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46 - Abdominal x-ray

from Section 11 - Surgical radiology

Published online by Cambridge University Press:  05 July 2015

Hardi Madani
Affiliation:
Clinical Radiology, Royal Free Hospital, London Deanery, London, UK
Petrut Gogalniceanu
Affiliation:
Postgraduate School of Surgery
John Curtis
Affiliation:
University Hospital Aintree
Helen Marmery
Affiliation:
Royal Free Hampstead NHS Trust, London, UK
Petrut Gogalniceanu
Affiliation:
Specialist Registrar, General and Vascular Surgery, London Deanery
James Pegrum
Affiliation:
Orthopaedic Registrar, Oxford Deanery
William Lynn
Affiliation:
Specialist Registrar, General Surgery, North East Thames
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Summary

Introduction

‘This is an abdominal x-ray with the entire abdomen and pelvis imaged.’ Although unlikely, mention if there are any intra-abdominal areas not imaged.

Summary

ABCS:

A Address

A Adequacy

A Artefacts

A Air

B Bowel

B Bone

C Calcification

S Soft tissues and viscera

Checklist

Address

• Name and date of birth

Adequacy

• Lung bases to pubic bone

• Lateral edges of abdominal wall

Artefacts

• Intrauterine devices

• Surgical instruments

• Intrabdominal drainage tubes

• Stents (biliary tree/ureteric/aortic/colonic)

• Foreign objects: buttons, coins, body piercings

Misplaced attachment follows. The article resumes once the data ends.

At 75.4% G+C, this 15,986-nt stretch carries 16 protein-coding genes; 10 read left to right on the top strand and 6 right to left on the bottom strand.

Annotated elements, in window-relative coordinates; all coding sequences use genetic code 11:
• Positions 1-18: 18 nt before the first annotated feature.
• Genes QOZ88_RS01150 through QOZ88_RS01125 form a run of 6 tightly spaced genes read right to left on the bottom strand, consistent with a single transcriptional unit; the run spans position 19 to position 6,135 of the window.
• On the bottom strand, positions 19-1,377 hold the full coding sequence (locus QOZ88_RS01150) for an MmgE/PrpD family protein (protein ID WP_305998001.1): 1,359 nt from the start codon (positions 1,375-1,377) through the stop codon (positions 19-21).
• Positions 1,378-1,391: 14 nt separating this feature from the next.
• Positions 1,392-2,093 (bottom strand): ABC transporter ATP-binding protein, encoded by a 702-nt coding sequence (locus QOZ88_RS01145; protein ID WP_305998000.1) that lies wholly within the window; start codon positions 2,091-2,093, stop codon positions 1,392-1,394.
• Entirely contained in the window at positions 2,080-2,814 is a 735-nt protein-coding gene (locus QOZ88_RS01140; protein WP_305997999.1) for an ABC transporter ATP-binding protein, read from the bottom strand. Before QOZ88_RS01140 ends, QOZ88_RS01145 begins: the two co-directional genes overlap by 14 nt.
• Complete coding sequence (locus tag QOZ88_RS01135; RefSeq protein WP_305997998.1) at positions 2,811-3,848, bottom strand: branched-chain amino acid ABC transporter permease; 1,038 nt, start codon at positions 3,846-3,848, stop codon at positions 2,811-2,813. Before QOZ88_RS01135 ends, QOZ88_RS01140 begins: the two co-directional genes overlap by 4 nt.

Air (extraluminal gas)

• Pneumoperitoneum: free air under the diaphragm; evidence of hollow viscus perforation

• Rigler ’ s sign

• Biliary tree (pneumobilia):

• normal after biliary surgery

• fistula between bowel and biliary tree

• biliary sepsis, e.g. cholangitis

• Bowel wall:

• bowel ischaemia or necrotising enterocolitis (pneumatosis coli/intestinalis)

• toxic megacolon

• Portal vein: the presence of gas in the portal vein indicates bowel ischaemia or mesenteric sepsis. Portal venous gas is unlike biliary tract gas in that it is more difficult to see on AXR and will branch out to the periphery of the liver. Biliary tract gas tends to be more central in position.

• Pseudopneumoperitoneum: intraluminal (usually colonic) gas in a loop of intestine interpositioned between liver and right hemi-diaphragm (Chiliaditi's sign).

Bowel (bowel gas pattern)

• Obstruction:

• distended bowel loops

• volvulus/closed loop obstruction

• Faeces and constipation:

• mottled appearance within lumen of the bowel

• Toxic megacolon

Bone

• Vertebrae: crush fractures, bamboo spine, Paget's disease, malignancy

• Hips: fractures, osteoarthritis

• Pelvis: fractures of pelvis, femoral heads and necks, metastases or primary malignancy, Paget's disease

Calcifications

• Kidneys and ureters: staghorn calculus, renal, ureteric and vesical stones

• Gallstones

• Appendicolith

• Aorta, iliacs and splanchnic vessels: atherosclerosis

• Pancreas: chronic calcific pancreatitis

• Fibroids

• Prostate

Soft tissues

• Liver contour

• Spleen contour

• Kidney contour (between T12 and L2)

• Psoas muscle shadows: if one is obliterated, it suggests retroperitoneal pathology (abscess, haemorrhage)

• Bladder: calcified or containing air (schistosomiasis, TB)

• Soft tissue: loss of peritoneal lines, surgical emphysema, bacterial infection with gas-forming organisms

Examination notes

What are the principles of fluoroscopy?

Type
Chapter
Information
Physical Examination for Surgeons
An Aid to the MRCS OSCE
, pp. 396 - 403
Publisher: Cambridge University Press
Print publication year: 2015

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